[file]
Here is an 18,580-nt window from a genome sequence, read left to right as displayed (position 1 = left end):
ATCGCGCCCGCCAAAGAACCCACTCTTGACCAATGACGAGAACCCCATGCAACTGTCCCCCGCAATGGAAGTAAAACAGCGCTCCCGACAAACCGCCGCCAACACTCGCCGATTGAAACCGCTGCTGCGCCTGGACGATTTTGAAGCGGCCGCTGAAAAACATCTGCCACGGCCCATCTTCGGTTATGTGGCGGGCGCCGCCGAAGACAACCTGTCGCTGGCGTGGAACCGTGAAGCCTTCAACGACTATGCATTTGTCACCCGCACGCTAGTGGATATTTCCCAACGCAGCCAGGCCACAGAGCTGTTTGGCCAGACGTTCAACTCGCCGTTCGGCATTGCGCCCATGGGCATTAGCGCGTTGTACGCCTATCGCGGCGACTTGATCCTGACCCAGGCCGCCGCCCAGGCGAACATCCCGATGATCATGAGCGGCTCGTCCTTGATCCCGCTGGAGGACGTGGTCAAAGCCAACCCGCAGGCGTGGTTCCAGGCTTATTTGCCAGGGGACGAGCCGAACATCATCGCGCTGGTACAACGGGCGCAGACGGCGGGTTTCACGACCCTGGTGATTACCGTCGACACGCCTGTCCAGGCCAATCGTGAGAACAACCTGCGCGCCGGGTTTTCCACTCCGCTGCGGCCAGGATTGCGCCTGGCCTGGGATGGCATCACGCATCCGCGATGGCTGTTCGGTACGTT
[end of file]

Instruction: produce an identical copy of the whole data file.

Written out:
Here is an 18,580-nt window from a genome sequence, read left to right as displayed (position 1 = left end):
ATCGCGCCCGCCAAAGAACCCACTCTTGACCAATGACGAGAACCCCATGCAACTGTCCCCCGCAATGGAAGTAAAACAGCGCTCCCGACAAACCGCCGCCAACACTCGCCGATTGAAACCGCTGCTGCGCCTGGACGATTTTGAAGCGGCCGCTGAAAAACATCTGCCACGGCCCATCTTCGGTTATGTGGCGGGCGCCGCCGAAGACAACCTGTCGCTGGCGTGGAACCGTGAAGCCTTCAACGACTATGCATTTGTCACCCGCACGCTAGTGGATATTTCCCAACGCAGCCAGGCCACAGAGCTGTTTGGCCAGACGTTCAACTCGCCGTTCGGCATTGCGCCCATGGGCATTAGCGCGTTGTACGCCTATCGCGGCGACTTGATCCTGACCCAGGCCGCCGCCCAGGCGAACATCCCGATGATCATGAGCGGCTCGTCCTTGATCCCGCTGGAGGACGTGGTCAAAGCCAACCCGCAGGCGTGGTTCCAGGCTTATTTGCCAGGGGACGAGCCGAACATCATCGCGCTGGTACAACGGGCGCAGACGGCGGGTTTCACGACCCTGGTGATTACCGTCGACACGCCTGTCCAGGCCAATCGTGAGAACAACCTGCGCGCCGGGTTTTCCACTCCGCTGCGGCCAGGATTGCGCCTGGCCTGGGATGGCATCACGCATCCGCGATGGCTGTTCGGTACGTT